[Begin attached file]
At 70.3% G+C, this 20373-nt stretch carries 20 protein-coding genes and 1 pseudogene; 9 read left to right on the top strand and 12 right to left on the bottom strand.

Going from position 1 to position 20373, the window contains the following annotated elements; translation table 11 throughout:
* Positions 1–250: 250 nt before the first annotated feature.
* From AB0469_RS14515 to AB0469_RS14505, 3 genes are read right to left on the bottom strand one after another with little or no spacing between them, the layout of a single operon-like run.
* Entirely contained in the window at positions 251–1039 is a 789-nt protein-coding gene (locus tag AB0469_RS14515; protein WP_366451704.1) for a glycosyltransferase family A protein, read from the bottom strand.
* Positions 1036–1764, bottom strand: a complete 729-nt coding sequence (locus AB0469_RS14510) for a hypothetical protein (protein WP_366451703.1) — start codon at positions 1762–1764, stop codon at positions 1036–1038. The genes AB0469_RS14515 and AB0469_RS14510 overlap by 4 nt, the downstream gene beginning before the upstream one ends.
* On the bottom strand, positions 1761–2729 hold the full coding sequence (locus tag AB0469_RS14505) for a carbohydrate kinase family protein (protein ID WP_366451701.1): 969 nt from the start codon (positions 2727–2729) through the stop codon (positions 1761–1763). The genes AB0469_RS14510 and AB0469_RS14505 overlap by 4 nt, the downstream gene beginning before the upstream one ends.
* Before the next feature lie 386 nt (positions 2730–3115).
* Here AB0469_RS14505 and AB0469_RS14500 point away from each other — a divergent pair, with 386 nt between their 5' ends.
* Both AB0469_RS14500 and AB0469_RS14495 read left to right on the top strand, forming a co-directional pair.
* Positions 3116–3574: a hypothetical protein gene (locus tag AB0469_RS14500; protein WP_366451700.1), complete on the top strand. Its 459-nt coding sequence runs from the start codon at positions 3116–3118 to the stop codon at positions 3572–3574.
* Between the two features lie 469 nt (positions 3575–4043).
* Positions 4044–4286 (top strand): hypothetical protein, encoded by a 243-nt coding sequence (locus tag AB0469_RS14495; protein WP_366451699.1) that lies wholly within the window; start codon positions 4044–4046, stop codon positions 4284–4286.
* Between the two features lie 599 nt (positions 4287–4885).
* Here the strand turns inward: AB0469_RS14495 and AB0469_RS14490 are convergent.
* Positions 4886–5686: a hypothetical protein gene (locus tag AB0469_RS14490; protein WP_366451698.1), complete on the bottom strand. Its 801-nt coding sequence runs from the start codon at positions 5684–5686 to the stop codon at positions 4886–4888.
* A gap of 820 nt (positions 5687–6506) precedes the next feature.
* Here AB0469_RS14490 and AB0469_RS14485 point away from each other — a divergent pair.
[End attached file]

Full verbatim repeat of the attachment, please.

At 70.3% G+C, this 20373-nt stretch carries 20 protein-coding genes and 1 pseudogene; 9 read left to right on the top strand and 12 right to left on the bottom strand.

Going from position 1 to position 20373, the window contains the following annotated elements; translation table 11 throughout:
* Positions 1–250: 250 nt before the first annotated feature.
* From AB0469_RS14515 to AB0469_RS14505, 3 genes are read right to left on the bottom strand one after another with little or no spacing between them, the layout of a single operon-like run.
* Entirely contained in the window at positions 251–1039 is a 789-nt protein-coding gene (locus tag AB0469_RS14515; protein WP_366451704.1) for a glycosyltransferase family A protein, read from the bottom strand.
* Positions 1036–1764, bottom strand: a complete 729-nt coding sequence (locus AB0469_RS14510) for a hypothetical protein (protein WP_366451703.1) — start codon at positions 1762–1764, stop codon at positions 1036–1038. The genes AB0469_RS14515 and AB0469_RS14510 overlap by 4 nt, the downstream gene beginning before the upstream one ends.
* On the bottom strand, positions 1761–2729 hold the full coding sequence (locus tag AB0469_RS14505) for a carbohydrate kinase family protein (protein ID WP_366451701.1): 969 nt from the start codon (positions 2727–2729) through the stop codon (positions 1761–1763). The genes AB0469_RS14510 and AB0469_RS14505 overlap by 4 nt, the downstream gene beginning before the upstream one ends.
* Before the next feature lie 386 nt (positions 2730–3115).
* Here AB0469_RS14505 and AB0469_RS14500 point away from each other — a divergent pair, with 386 nt between their 5' ends.
* Both AB0469_RS14500 and AB0469_RS14495 read left to right on the top strand, forming a co-directional pair.
* Positions 3116–3574: a hypothetical protein gene (locus tag AB0469_RS14500; protein WP_366451700.1), complete on the top strand. Its 459-nt coding sequence runs from the start codon at positions 3116–3118 to the stop codon at positions 3572–3574.
* Between the two features lie 469 nt (positions 3575–4043).
* Positions 4044–4286 (top strand): hypothetical protein, encoded by a 243-nt coding sequence (locus tag AB0469_RS14495; protein WP_366451699.1) that lies wholly within the window; start codon positions 4044–4046, stop codon positions 4284–4286.
* Between the two features lie 599 nt (positions 4287–4885).
* Here the strand turns inward: AB0469_RS14495 and AB0469_RS14490 are convergent.
* Positions 4886–5686: a hypothetical protein gene (locus tag AB0469_RS14490; protein WP_366451698.1), complete on the bottom strand. Its 801-nt coding sequence runs from the start codon at positions 5684–5686 to the stop codon at positions 4886–4888.
* A gap of 820 nt (positions 5687–6506) precedes the next feature.
* Here AB0469_RS14490 and AB0469_RS14485 point away from each other — a divergent pair.